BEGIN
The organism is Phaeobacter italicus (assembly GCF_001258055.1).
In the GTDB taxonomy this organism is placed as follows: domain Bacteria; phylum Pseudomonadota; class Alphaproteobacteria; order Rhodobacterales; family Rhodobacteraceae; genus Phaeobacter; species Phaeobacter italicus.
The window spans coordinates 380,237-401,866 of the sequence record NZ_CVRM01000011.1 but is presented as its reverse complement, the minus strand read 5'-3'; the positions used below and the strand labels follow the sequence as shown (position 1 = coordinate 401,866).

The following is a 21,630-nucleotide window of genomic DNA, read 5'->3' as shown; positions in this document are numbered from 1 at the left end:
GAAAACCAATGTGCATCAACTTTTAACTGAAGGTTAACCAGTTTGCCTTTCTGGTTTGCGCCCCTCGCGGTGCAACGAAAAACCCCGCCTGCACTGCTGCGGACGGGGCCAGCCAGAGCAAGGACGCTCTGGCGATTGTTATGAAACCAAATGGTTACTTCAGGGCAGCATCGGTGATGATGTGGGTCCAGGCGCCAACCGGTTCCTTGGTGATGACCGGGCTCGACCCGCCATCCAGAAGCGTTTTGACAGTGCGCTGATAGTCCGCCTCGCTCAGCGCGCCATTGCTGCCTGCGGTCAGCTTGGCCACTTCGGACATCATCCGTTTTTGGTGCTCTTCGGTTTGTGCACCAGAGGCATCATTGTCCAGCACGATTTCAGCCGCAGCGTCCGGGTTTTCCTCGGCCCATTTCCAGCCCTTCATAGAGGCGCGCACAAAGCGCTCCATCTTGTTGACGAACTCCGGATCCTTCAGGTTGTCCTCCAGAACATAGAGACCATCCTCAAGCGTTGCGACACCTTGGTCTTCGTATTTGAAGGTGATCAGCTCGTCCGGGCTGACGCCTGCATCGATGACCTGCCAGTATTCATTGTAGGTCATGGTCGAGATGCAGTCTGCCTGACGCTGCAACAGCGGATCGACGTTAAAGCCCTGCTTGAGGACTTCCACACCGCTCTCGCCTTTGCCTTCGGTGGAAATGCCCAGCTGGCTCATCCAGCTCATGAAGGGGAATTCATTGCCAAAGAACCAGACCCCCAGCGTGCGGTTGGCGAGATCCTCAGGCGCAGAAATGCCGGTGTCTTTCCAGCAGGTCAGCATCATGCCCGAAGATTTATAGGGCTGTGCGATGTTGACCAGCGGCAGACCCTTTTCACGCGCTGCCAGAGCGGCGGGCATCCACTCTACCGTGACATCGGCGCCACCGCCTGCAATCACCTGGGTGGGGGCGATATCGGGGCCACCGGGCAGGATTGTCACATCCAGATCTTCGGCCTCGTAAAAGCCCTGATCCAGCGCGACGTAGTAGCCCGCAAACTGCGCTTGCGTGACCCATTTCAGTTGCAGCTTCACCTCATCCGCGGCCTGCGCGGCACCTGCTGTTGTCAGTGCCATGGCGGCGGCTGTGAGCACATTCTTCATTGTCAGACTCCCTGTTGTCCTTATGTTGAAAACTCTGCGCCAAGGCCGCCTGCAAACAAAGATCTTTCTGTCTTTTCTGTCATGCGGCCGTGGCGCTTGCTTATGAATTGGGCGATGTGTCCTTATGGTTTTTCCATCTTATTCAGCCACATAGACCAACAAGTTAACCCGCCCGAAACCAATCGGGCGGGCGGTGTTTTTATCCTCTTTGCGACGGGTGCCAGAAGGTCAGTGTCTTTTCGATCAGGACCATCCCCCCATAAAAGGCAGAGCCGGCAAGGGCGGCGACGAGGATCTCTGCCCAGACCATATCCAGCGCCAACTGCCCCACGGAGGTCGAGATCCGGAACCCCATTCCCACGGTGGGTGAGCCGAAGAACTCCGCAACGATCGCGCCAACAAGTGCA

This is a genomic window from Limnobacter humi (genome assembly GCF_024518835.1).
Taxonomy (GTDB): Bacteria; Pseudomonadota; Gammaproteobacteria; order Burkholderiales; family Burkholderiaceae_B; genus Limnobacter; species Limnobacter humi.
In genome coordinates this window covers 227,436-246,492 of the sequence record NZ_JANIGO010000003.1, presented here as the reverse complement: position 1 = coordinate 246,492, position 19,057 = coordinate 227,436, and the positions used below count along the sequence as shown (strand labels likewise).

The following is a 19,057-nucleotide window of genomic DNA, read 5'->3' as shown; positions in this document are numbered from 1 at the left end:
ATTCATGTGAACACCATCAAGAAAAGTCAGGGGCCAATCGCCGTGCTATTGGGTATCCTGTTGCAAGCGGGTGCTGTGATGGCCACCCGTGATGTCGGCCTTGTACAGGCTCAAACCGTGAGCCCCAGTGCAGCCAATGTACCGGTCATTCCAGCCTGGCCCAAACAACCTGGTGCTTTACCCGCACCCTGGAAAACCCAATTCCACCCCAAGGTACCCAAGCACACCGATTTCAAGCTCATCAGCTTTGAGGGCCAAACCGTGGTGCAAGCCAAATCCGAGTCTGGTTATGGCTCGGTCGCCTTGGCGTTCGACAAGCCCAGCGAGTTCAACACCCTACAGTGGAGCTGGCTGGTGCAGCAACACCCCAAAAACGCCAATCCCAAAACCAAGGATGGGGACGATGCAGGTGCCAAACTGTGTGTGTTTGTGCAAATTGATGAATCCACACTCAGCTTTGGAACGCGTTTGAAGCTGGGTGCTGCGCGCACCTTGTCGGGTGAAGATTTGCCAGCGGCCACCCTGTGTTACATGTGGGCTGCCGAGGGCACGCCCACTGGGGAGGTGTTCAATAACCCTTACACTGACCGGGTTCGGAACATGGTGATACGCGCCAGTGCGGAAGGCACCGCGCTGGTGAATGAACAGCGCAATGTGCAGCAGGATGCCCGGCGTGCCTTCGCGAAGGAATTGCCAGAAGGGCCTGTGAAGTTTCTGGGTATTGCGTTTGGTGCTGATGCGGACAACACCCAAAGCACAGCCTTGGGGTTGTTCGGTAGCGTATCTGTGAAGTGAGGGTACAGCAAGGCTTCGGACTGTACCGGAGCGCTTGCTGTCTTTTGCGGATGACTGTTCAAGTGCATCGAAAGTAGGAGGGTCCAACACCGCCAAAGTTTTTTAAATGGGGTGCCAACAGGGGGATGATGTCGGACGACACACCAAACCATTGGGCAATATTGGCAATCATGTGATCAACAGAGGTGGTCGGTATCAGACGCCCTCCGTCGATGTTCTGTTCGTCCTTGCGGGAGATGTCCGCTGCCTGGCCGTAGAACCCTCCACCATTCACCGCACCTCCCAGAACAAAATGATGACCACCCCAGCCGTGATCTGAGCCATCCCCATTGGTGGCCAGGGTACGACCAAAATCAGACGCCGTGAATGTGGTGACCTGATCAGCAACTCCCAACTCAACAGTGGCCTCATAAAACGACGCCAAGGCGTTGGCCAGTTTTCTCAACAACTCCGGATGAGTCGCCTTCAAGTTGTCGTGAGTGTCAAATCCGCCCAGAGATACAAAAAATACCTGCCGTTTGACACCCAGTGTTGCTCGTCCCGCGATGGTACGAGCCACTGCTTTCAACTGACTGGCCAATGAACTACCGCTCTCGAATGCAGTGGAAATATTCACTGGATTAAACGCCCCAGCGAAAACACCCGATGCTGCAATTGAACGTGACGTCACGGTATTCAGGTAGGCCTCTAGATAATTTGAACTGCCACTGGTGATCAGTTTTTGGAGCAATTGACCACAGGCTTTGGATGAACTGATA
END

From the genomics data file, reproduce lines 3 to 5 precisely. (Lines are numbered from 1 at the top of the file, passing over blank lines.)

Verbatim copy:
The window spans coordinates 380,237-401,866 of the sequence record NZ_CVRM01000011.1 but is presented as its reverse complement, the minus strand read 5'-3'; the positions used below and the strand labels follow the sequence as shown (position 1 = coordinate 401,866).

The following is a 21,630-nucleotide window of genomic DNA, read 5'->3' as shown; positions in this document are numbered from 1 at the left end:
GAAAACCAATGTGCATCAACTTTTAACTGAAGGTTAACCAGTTTGCCTTTCTGGTTTGCGCCCCTCGCGGTGCAACGAAAAACCCCGCCTGCACTGCTGCGGACGGGGCCAGCCAGAGCAAGGACGCTCTGGCGATTGTTATGAAACCAAATGGTTACTTCAGGGCAGCATCGGTGATGATGTGGGTCCAGGCGCCAACCGGTTCCTTGGTGATGACCGGGCTCGACCCGCCATCCAGAAGCGTTTTGACAGTGCGCTGATAGTCCGCCTCGCTCAGCGCGCCATTGCTGCCTGCGGTCAGCTTGGCCACTTCGGACATCATCCGTTTTTGGTGCTCTTCGGTTTGTGCACCAGAGGCATCATTGTCCAGCACGATTTCAGCCGCAGCGTCCGGGTTTTCCTCGGCCCATTTCCAGCCCTTCATAGAGGCGCGCACAAAGCGCTCCATCTTGTTGACGAACTCCGGATCCTTCAGGTTGTCCTCCAGAACATAGAGACCATCCTCAAGCGTTGCGACACCTTGGTCTTCGTATTTGAAGGTGATCAGCTCGTCCGGGCTGACGCCTGCATCGATGACCTGCCAGTATTCATTGTAGGTCATGGTCGAGATGCAGTCTGCCTGACGCTGCAACAGCGGATCGACGTTAAAGCCCTGCTTGAGGACTTCCACACCGCTCTCGCCTTTGCCTTCGGTGGAAATGCCCAGCTGGCTCATCCAGCTCATGAAGGGGAATTCATTGCCAAAGAACCAGACCCCCAGCGTGCGGTTGGCGAGATCCTCAGGCGCAGAAATGCCGGTGTCTTTCCAGCAGGTCAGCATCATGCCCGAAGATTTATAGGGCTGTGCGATGTTGACCAGCGGCAGACCCTTTTCACGCGCTGCCAGAGCGGCGGGCATCCACTCTACCGTGACATCGGCGCCACCGCCTGCAATCACCTGGGTGGGGGCGATATCGGGGCCACCGGGCAGGATTGTCACATCCAGATCTTCGGCCTCGTAAAAGCCCTGATCCAGCGCGACGTAGTAGCCCGCAAACTGCGCTTGCGTGACCCATTTCAGTTGCAGCTTCACCTCATCCGCGGCCTGCGCGGCACCTGCTGTTGTCAGTGCCATGGCGGCGGCTGTGAGCACATTCTTCATTGTCAGACTCCCTGTTGTCCTTATGTTGAAAACTCTGCGCCAAGGCCGCCTGCAAACAAAGATCTTTCTGTCTTTTCTGTCATGCGGCCGTGGCGCTTGCTTATGAATTGGGCGATGTGTCCTTATGGTTTTTCCATCTTATTCAGCCACATAGACCAACAAGTTAACCCGCCCGAAACCAATCGGGCGGGCGGTGTTTTTATCCTCTTTGCGACGGGTGCCAGAAGGTCAGTGTCTTTTCGATCAGGACCATCCCCCCATAAAAGGCAGAGCCGGCAAGGGCGGCGACGAGGATCTCTGCCCAGACCATATCCAGCGCCAACTGCCCCACGGAGGTCGAGATCCGGAACCCCATTCCCACGGTGGGTGAGCCGAAGAACTCCGCAACGATCGCGCCAACAAGTGCA